Retired or previously worked in nuclear power? It is a good time to come back!

I had a friend ask me a question yesterday about possibly coming back into the nuclear power and reviving his nuclear career. He has been out for 10 years and was in a depressed industry (real estate) and liked what he was hearing about the nuclear renaissance. He wanted to know what hurdles he would have to get back in the industry.

Sure, the industry has changed since he was last employed at a nuclear plant...and the change has been for the better! Capacities are way up, refueling outages are shorter, and less force outages show a very positive trend for the industry. So what are the hurdles for reentering this industry today?

The first hurdle is finding the right job for you. Look at your skill set and dig deep to find what really interests you in a new job. Do you want to get in on the ground floor of the new nuclear plant design/ construction? Well there are lots of choices in the new nuclear power plant field for designers, engineers, regulatory, and quality assurance personnel right now! Maybe you are a hands-on-person and have significant experience in mechanical or electrical maintenance? There are numerous openings at almost every plant for these people with this experience due to personnel retiring or from modernization projects that occurring or will be coming up in the near future. The point is people with experience can be very selective in their job selection than people with no experience or have general experience but not in nuclear.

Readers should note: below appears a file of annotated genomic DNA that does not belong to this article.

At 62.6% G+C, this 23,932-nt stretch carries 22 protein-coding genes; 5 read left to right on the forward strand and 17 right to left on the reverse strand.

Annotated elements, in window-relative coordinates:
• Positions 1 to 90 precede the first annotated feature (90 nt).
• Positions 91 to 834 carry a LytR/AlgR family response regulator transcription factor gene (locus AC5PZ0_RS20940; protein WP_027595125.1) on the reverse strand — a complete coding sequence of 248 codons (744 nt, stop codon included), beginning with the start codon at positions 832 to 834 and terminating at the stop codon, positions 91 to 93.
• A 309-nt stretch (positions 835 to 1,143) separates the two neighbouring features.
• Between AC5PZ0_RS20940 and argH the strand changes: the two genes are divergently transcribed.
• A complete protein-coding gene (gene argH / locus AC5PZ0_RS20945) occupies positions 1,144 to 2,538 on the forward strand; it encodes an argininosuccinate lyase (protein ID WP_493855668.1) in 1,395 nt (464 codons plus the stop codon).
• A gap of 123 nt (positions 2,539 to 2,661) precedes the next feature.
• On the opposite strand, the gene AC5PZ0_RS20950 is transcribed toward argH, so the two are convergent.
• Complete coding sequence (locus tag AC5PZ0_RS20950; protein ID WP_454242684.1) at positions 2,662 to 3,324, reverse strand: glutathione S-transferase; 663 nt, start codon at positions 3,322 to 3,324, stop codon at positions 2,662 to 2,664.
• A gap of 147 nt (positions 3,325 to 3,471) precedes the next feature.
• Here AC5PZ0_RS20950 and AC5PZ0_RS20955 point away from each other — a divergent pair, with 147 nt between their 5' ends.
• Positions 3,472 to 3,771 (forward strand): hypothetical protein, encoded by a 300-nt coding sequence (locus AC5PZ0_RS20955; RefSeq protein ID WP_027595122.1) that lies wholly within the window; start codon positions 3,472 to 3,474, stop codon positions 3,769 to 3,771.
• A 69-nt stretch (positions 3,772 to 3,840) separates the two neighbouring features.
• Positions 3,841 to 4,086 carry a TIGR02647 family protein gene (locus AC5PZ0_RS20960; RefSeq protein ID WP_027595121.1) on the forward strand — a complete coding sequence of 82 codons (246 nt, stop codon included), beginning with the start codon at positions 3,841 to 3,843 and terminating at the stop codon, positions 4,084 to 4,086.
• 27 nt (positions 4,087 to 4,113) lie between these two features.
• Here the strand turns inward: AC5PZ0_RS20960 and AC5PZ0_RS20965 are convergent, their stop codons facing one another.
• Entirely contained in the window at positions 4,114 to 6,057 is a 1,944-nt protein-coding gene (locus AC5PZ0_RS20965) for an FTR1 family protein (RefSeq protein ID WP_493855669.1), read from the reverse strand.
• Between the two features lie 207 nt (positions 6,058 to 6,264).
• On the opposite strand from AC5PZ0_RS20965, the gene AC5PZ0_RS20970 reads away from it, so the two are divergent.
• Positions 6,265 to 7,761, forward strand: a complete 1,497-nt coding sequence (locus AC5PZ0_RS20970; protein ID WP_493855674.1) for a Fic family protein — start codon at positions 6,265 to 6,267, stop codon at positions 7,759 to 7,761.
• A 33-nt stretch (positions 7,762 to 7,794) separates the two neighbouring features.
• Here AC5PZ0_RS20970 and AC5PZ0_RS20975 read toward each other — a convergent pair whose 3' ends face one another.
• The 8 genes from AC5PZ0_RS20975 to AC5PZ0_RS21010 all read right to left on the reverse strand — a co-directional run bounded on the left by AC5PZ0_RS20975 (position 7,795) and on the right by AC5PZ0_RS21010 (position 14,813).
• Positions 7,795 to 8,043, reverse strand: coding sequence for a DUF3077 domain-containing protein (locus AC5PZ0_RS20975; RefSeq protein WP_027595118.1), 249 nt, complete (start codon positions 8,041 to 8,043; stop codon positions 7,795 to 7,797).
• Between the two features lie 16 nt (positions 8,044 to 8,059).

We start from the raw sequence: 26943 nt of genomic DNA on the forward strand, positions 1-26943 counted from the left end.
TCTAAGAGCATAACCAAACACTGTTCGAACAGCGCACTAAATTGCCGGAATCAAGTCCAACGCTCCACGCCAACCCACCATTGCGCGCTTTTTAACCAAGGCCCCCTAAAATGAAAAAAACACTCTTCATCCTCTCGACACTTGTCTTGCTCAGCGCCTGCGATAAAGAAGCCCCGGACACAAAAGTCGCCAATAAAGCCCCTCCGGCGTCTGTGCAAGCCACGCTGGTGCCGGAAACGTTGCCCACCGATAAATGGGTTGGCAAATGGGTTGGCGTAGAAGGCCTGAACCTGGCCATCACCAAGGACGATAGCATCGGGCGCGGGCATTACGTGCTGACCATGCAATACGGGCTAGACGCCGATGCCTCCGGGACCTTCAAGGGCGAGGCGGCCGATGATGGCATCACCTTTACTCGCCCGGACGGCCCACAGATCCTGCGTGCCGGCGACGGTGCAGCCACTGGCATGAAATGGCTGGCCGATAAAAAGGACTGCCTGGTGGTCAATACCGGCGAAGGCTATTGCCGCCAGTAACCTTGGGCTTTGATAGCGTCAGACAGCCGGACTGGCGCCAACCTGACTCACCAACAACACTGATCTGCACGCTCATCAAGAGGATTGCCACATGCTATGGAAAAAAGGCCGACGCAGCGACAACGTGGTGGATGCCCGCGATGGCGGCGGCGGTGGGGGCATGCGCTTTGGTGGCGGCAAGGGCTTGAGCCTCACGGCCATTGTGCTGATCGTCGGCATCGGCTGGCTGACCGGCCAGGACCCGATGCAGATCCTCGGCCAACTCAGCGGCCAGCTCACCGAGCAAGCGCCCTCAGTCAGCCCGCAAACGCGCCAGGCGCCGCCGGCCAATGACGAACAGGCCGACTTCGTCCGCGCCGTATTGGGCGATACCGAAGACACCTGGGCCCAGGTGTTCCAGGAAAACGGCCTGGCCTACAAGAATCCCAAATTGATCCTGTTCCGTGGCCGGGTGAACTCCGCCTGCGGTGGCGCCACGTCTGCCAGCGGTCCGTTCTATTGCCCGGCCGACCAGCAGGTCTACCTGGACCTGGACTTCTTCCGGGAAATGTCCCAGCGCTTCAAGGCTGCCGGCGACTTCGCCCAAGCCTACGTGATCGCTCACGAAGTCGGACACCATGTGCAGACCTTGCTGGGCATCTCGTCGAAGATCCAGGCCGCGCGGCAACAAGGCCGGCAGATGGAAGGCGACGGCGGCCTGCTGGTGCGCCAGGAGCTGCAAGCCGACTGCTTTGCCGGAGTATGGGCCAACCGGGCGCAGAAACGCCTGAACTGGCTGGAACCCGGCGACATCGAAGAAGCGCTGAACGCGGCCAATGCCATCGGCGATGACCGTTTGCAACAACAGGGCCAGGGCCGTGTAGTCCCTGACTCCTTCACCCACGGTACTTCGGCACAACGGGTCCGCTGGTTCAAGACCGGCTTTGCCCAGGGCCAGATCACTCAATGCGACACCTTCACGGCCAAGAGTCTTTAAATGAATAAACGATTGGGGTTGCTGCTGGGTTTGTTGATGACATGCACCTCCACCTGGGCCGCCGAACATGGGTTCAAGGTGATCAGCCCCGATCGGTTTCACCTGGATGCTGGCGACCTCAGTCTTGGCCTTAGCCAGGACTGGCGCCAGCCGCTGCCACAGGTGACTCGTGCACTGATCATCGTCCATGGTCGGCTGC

Getting an access badge has not changed much except the background investigation process is way more in depth. You still need to be drug tested and be put into a random pool for testing if you are hired. You still have to take everybody’s favorite physiological test the MMPI. You will also be finger printed and have to pass the numerous employee training courses which seem to grow and grow in scope. So the hurdles are really the same as in the past, just a little more in depth. 

What do you have to lose when applying for your new nuclear job? I recommend talking to any of the recruiters or employers who post nuclear jobs on Nuclear Street about the opportunities they have to offer. They might be able to find a perfect fit for you or possibly make an offer you won’t be able to refuse. But know this; you can always say “No” to any job offer. What do you have to lose by contacting them? Boredom or that ho hum job you have now?

  • Anonymous
    Anonymous

    This is a question I have been pondering too. Got my Nuc. E. degree in late 1993 after having taken time off for a co-op internship (summer + 8 months ~ 1 year). I had a handful of interviews, but nothing came of them. I went the computer route, finally progressing thru senior network engineer, info security engineer, and info security architect. The only thing I've done nuclear - or for that matter in any true engineering discipline - in 15 years is the occasional advocacy if the subject came up.